Julius F. Wolff in Lake Superior Shipwrecks, 1990, reports the following testimony from a fisherman who witnessed the disaster: Before the hull slid off into the deep water her cabins and spars were washed off and the stack had also fallen. The deck came off after the boat went down and it is plain that she is badly broken up forward for her collision bulkhead came ashore. The steamer's steel tow line is holding the fantail deck which floats on the surface and another section of the deck is held by the shrouds. Parts of the wrecked vessel are distributed along the coast for a distance of 5 miles. The Duluth Evening Herald of May 5, 1905 described the abandonment and sinking of the Hesper: The boat went ashore shortly before daylight on the same reef upon which the Tampa foundered twelve years ago. The captain and members of the crew, sixteen in number, got ashore in lifeboats which they were able to launch on the "lee" side of the vessel, but they lost all their effects. The sea was so heavy that by noon the vessel was in pieces. The accident was due to the loss of her bearings, the vessel drifting out of her course in the heavy sea and wind. She was running light, coming up for a cargo of ore and was due in Duluth yesterday morning at 9 o'clock. After reaching shore, Captain Heaton wired that the crew had reached shore safely but the steamer was so badly pounded that it became a total wreck. At the time of its loss, the steamer was managed by Hutchinson & Company and was insured for $50,000. However, another reference states that it was valued at $80,000 at the time of its loss.
The well preserved wreck of the wooden-hulled steamer Hesper is located in approximately 30 to 48 feet of water. The wreck lies about halfway down the west breakwall of the Silver Bay Harbor and angles out towards the northeast. Its hull has split apart at the turn of the bilge; both its port and starboard sides situated adjacent and parallel to its ceiling-covered hull bottom. The forward end of its disarticulated port side is buried by large boulders of the Silver Bay jetty. The forward ends of both the base of the hull and the starboard side lie immediately adjacent to the boulders.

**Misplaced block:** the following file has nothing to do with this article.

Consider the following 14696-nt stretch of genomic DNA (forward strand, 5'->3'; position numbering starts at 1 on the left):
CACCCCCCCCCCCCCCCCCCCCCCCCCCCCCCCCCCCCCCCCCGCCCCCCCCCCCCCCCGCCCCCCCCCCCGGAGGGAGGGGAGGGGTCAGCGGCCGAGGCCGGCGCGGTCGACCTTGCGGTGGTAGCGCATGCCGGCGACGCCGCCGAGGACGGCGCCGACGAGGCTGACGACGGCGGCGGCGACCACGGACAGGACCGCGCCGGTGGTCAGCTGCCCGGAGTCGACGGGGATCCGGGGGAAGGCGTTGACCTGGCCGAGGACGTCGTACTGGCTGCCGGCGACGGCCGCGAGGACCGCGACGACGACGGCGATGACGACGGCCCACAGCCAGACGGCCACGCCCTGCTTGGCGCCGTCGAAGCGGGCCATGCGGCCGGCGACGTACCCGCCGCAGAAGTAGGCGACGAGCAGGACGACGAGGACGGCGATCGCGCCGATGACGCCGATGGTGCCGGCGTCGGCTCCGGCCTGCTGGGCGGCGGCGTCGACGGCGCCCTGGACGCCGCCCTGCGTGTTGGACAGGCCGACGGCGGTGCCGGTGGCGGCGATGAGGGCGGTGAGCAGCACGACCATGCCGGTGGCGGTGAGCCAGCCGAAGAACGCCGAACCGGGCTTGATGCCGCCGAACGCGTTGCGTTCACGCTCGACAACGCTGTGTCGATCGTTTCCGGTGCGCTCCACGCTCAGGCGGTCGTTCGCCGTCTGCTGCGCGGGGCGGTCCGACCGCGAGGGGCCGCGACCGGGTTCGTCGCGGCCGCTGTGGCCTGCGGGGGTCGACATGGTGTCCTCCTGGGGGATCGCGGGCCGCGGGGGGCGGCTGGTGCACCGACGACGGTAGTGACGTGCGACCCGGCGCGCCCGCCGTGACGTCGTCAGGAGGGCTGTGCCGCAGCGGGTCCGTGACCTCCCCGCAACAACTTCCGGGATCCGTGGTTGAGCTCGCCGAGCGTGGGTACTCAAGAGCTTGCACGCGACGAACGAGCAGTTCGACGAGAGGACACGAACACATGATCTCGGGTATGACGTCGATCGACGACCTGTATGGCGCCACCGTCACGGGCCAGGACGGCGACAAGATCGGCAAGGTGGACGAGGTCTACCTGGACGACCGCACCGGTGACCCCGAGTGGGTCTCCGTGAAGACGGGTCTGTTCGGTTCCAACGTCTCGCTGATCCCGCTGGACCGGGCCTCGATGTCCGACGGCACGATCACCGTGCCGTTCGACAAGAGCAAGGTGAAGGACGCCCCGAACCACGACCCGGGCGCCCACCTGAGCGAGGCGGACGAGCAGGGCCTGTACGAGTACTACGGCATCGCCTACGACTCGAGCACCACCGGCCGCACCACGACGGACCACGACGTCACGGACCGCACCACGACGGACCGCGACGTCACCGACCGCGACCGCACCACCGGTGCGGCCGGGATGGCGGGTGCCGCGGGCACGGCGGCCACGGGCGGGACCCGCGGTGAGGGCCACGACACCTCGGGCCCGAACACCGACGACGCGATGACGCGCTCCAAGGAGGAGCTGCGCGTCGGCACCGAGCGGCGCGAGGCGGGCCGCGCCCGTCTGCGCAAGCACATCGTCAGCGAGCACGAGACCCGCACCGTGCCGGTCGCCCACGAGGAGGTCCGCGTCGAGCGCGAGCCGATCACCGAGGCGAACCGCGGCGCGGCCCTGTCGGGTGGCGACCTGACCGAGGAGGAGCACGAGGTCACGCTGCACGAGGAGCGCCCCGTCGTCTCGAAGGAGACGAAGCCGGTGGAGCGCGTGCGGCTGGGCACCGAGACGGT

The flat base of the hull is comprised of the totally intact triple frame timbers composed of floors and futtocks which extend to the turn of the bilge. They have broken away from each side at the butt ends of their double futtocked frames. Room and space of the triple frames is 22 inches, the moulded dimension is 16.5 inches, the sided dimensions are 6 inches, 6 inches and 12 inches. The most prominent feature of the hull base is the large keelson which runs almost the entire length, ending at the aft engine mount. The keelson is composed of two parallel timbers which are each 14.5 inches moulded and 14.75 inches sided. A 3/4 inch thick by 14 inch high iron strap is bolted along either side of the keelson and runs its entire length. The base of the hull is covered over its majority by ceiling which is composed of two layers: the upper layer is 1 inch thick by 8 inches wide, the lower layer is 2 inches thick by 12 inches wide. Outer hull planks measure 4.5 inches thick by 12 inches in width.
The two hull sides, which are disarticulated from the hull base but which are intact, have similar construction characteristics. They both retain two rows of hanging deck knees and attached deck shelf timbers indicating the former location of the main and cargo decks. The decks no longer exist and were most likely part of the wreckage which washed ashore at the time of sinking. The bulwark rail is present on both hull sides for most of their respective lengths. Iron straps, similar to those which strengthen the keelson, are present on the sides immediately below the hanging knees. The starboard side has a hatch towards the aft while the port side has the remains of its condenser discharge pipe.
For the most part, the vessel is clear of wreckage debris except at the bow end, near the jetty. The forward end of the forecastle deck is located here along with various timbers and metal debris. At the aft end of the base of the hull is the engine mount, which is composed of a framework of very large timbers from which numerous 2 to 3 foot bolts project. These bolts with their threaded ends obviously were used to hold or mount the vessel's reciprocating engine to the hull. Aft of the mount is the base of the wooden propeller shaft housing. Lying adjacent to the starboard side of the housing on the clay floor of the lake is a capstan. Just aft of the shaft housing is the vessel's iron-reinforced wooden rudder with its tiller still attached. The rudder lies in 48 feet of water; the bow in 30 feet.Information provided by the Minnesota Historical Society.